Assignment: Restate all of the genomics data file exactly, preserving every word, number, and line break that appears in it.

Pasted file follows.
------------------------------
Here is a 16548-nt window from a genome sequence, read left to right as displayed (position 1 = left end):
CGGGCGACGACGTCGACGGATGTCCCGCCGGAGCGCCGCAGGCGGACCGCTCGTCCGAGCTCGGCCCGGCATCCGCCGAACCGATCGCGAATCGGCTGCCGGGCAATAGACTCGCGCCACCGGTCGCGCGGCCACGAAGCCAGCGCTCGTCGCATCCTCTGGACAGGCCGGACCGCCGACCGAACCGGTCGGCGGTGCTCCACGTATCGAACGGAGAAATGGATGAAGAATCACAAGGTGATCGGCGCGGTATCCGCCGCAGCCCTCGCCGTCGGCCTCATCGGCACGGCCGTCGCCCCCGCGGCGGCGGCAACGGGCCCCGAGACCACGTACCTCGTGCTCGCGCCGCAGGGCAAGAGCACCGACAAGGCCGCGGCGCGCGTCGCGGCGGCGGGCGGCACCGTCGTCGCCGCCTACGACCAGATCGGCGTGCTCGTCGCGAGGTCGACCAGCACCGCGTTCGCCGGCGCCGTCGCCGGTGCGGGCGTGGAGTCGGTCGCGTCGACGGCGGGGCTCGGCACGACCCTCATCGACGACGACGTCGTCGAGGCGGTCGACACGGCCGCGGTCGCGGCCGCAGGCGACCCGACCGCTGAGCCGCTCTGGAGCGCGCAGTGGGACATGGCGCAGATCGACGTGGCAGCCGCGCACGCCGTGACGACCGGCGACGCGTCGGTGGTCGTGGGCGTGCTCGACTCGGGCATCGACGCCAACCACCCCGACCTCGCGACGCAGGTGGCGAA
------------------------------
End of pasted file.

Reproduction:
Here is a 16548-nt window from a genome sequence, read left to right as displayed (position 1 = left end):
CGGGCGACGACGTCGACGGATGTCCCGCCGGAGCGCCGCAGGCGGACCGCTCGTCCGAGCTCGGCCCGGCATCCGCCGAACCGATCGCGAATCGGCTGCCGGGCAATAGACTCGCGCCACCGGTCGCGCGGCCACGAAGCCAGCGCTCGTCGCATCCTCTGGACAGGCCGGACCGCCGACCGAACCGGTCGGCGGTGCTCCACGTATCGAACGGAGAAATGGATGAAGAATCACAAGGTGATCGGCGCGGTATCCGCCGCAGCCCTCGCCGTCGGCCTCATCGGCACGGCCGTCGCCCCCGCGGCGGCGGCAACGGGCCCCGAGACCACGTACCTCGTGCTCGCGCCGCAGGGCAAGAGCACCGACAAGGCCGCGGCGCGCGTCGCGGCGGCGGGCGGCACCGTCGTCGCCGCCTACGACCAGATCGGCGTGCTCGTCGCGAGGTCGACCAGCACCGCGTTCGCCGGCGCCGTCGCCGGTGCGGGCGTGGAGTCGGTCGCGTCGACGGCGGGGCTCGGCACGACCCTCATCGACGACGACGTCGTCGAGGCGGTCGACACGGCCGCGGTCGCGGCCGCAGGCGACCCGACCGCTGAGCCGCTCTGGAGCGCGCAGTGGGACATGGCGCAGATCGACGTGGCAGCCGCGCACGCCGTGACGACCGGCGACGCGTCGGTGGTCGTGGGCGTGCTCGACTCGGGCATCGACGCCAACCACCCCGACCTCGCGACGCAGGTGGCGAA